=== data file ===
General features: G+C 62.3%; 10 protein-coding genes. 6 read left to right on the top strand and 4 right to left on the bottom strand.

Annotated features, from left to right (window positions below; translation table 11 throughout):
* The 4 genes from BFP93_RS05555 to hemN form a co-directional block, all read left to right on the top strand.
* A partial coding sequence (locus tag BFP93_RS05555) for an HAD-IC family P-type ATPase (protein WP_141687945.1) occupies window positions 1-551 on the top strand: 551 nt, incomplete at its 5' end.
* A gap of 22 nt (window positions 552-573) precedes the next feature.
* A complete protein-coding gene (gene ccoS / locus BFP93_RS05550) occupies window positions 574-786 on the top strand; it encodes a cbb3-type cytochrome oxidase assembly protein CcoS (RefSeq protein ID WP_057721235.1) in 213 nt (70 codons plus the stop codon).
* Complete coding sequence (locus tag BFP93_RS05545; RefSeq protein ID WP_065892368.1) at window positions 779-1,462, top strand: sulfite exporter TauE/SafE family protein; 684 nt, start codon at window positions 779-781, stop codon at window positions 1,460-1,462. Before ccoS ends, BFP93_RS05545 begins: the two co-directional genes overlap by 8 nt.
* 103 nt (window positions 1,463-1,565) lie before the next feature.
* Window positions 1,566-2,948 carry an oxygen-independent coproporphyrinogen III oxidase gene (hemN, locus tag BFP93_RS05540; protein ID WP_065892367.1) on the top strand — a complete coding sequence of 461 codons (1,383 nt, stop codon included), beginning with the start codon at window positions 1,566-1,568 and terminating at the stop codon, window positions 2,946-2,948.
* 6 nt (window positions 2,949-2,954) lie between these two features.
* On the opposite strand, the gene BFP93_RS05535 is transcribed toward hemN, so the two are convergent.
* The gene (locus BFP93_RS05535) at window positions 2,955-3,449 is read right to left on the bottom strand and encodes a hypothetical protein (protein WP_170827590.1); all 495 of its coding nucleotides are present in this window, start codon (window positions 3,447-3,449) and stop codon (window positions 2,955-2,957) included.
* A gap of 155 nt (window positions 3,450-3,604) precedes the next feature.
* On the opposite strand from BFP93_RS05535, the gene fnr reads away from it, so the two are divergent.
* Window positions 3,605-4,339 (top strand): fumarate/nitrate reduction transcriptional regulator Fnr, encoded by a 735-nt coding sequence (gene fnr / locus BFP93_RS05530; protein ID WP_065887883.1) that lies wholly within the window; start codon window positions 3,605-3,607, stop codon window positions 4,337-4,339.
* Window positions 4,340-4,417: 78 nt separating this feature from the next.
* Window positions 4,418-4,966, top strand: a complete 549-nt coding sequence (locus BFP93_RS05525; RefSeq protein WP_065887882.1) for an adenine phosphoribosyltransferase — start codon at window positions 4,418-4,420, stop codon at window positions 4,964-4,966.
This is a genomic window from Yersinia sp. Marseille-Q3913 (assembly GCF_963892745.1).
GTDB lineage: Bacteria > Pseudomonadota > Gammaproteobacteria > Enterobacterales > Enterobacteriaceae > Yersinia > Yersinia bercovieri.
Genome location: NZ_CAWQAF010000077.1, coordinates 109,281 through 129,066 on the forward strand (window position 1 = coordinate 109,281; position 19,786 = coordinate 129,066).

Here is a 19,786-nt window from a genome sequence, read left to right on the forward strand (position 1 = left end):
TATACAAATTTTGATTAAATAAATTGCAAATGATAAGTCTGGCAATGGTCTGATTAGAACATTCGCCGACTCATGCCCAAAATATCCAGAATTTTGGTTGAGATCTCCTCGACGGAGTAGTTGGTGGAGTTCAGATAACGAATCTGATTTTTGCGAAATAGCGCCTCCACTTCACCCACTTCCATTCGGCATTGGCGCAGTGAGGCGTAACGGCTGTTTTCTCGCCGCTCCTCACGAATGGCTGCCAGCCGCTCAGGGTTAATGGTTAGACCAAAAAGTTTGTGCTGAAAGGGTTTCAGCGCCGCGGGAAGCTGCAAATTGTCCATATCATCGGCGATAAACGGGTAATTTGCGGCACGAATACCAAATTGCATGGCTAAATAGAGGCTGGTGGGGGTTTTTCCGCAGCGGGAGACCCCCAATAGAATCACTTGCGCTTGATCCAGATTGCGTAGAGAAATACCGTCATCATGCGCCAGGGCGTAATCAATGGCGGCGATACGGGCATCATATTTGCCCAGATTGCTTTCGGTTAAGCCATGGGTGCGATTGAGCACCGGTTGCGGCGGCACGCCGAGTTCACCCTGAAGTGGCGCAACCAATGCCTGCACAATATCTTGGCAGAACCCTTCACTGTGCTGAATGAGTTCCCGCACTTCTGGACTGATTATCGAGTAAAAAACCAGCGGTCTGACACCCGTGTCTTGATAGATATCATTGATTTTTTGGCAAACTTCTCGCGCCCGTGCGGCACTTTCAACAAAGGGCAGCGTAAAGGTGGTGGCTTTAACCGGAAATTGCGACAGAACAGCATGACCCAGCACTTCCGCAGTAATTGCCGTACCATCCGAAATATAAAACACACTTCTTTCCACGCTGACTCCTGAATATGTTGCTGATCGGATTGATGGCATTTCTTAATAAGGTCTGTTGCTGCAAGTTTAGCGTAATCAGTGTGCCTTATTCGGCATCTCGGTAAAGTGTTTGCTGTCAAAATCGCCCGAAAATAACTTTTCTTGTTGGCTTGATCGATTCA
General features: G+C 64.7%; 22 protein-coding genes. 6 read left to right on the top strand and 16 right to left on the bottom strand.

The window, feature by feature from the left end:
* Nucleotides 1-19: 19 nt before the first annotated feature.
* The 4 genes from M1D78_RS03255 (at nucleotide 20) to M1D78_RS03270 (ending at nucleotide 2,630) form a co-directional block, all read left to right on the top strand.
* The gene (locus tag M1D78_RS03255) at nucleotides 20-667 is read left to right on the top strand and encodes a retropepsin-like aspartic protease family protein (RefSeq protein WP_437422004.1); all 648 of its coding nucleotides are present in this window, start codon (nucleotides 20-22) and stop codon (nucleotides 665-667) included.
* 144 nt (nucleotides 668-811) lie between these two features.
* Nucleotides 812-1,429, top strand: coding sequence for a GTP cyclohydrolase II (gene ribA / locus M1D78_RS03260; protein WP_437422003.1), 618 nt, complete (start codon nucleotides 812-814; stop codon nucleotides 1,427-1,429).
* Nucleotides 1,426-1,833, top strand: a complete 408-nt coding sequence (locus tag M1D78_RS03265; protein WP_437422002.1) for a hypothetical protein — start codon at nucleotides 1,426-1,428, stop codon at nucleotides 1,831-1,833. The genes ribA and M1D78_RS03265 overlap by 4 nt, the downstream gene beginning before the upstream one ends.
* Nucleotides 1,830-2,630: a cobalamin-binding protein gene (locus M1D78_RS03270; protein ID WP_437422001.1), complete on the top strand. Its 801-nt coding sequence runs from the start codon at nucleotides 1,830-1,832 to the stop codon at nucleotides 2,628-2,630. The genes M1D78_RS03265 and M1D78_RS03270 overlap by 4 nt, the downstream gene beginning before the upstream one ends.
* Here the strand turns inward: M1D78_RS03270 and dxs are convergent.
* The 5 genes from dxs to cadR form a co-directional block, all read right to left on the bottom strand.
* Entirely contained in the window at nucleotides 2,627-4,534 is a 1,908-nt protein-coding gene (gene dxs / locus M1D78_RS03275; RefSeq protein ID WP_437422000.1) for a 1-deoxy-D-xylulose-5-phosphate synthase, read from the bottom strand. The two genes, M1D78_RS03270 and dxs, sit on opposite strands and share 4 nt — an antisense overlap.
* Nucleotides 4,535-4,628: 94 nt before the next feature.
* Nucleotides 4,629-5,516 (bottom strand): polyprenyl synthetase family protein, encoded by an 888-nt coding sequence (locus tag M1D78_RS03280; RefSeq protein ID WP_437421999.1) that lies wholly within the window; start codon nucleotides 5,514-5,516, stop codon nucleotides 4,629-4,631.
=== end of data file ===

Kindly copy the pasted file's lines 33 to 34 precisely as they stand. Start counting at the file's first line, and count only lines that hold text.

* The 5 genes from dxs to cadR form a co-directional block, all read right to left on the bottom strand.
* Entirely contained in the window at nucleotides 2,627-4,534 is a 1,908-nt protein-coding gene (gene dxs / locus M1D78_RS03275; RefSeq protein ID WP_437422000.1) for a 1-deoxy-D-xylulose-5-phosphate synthase, read from the bottom strand. The two genes, M1D78_RS03270 and dxs, sit on opposite strands and share 4 nt — an antisense overlap.